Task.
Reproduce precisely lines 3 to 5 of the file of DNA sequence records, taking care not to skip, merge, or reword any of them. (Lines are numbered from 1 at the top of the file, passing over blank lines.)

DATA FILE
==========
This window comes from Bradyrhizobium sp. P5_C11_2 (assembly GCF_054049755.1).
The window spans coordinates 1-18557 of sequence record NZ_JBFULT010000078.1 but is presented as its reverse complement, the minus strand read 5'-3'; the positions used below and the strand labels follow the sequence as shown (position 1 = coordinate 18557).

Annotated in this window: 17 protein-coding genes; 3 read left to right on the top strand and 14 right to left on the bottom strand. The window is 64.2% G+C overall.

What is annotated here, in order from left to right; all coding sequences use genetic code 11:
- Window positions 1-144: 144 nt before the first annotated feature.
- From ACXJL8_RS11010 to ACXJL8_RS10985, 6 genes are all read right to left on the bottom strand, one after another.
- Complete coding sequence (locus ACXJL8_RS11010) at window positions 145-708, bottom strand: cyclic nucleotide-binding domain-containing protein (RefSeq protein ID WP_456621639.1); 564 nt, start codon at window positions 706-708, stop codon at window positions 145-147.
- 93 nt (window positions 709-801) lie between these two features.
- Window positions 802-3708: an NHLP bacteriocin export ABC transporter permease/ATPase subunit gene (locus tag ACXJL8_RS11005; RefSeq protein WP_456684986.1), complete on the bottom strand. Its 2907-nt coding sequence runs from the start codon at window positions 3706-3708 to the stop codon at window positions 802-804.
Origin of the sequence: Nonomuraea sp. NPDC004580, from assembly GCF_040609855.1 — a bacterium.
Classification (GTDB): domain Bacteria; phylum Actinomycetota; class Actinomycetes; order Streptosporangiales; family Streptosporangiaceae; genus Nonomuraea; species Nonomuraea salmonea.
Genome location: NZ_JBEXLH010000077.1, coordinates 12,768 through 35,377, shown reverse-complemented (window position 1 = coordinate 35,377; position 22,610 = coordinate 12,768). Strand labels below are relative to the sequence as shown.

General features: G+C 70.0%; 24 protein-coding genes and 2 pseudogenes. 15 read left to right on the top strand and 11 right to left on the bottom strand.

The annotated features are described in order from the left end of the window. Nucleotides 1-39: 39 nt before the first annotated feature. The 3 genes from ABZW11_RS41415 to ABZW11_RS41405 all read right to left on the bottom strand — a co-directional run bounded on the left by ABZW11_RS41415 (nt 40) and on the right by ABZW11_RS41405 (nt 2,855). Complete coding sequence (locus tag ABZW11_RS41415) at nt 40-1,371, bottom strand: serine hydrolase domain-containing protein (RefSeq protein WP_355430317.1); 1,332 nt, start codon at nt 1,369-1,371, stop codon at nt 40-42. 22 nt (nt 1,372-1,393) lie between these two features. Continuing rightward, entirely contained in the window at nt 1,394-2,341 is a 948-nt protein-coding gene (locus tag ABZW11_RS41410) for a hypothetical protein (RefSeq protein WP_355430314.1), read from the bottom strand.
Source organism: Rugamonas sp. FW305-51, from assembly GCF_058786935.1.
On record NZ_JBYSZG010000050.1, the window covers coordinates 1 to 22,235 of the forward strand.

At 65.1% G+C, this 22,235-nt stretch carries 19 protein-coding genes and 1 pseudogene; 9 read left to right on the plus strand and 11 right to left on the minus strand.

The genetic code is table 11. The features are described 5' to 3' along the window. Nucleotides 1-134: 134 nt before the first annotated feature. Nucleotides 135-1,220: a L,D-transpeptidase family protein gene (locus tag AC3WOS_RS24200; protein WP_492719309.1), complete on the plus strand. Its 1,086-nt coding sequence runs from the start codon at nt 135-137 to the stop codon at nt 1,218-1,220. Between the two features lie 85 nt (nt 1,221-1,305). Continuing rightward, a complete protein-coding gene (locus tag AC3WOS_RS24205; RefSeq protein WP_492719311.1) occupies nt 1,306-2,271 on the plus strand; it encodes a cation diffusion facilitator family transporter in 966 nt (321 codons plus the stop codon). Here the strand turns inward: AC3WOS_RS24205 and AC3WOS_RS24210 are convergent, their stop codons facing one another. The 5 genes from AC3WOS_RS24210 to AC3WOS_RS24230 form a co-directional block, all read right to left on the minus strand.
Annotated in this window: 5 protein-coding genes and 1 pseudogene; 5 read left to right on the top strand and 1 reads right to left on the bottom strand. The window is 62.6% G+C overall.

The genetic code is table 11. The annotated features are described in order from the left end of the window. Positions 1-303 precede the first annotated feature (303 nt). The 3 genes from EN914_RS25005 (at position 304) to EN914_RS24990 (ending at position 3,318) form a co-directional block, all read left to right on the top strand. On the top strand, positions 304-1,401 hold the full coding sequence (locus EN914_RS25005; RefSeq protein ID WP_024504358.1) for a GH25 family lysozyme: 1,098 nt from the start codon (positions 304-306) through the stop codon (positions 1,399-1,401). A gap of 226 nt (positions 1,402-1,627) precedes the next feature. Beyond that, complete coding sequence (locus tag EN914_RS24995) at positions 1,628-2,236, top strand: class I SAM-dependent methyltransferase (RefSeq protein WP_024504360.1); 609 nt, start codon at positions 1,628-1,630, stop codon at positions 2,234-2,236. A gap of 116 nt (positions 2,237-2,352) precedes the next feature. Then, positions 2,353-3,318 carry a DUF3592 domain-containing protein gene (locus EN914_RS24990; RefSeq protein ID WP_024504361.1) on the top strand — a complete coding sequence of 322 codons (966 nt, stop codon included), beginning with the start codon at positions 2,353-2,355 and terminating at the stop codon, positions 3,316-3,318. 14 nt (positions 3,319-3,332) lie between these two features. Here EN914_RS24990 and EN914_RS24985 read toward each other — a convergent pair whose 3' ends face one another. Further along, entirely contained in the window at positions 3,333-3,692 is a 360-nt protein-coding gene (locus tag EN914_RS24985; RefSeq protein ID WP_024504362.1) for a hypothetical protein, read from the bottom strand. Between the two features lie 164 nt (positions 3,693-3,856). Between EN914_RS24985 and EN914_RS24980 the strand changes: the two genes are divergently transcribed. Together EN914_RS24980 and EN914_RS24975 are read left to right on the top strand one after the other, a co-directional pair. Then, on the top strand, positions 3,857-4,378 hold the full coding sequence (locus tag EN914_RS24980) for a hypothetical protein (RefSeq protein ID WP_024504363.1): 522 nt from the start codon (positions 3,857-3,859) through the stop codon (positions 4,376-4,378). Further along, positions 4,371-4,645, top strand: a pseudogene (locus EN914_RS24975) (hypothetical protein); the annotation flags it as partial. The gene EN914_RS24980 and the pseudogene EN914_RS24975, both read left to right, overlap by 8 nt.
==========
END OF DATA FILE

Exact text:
Annotated in this window: 17 protein-coding genes; 3 read left to right on the top strand and 14 right to left on the bottom strand. The window is 64.2% G+C overall.

What is annotated here, in order from left to right; all coding sequences use genetic code 11:
- Window positions 1-144: 144 nt before the first annotated feature.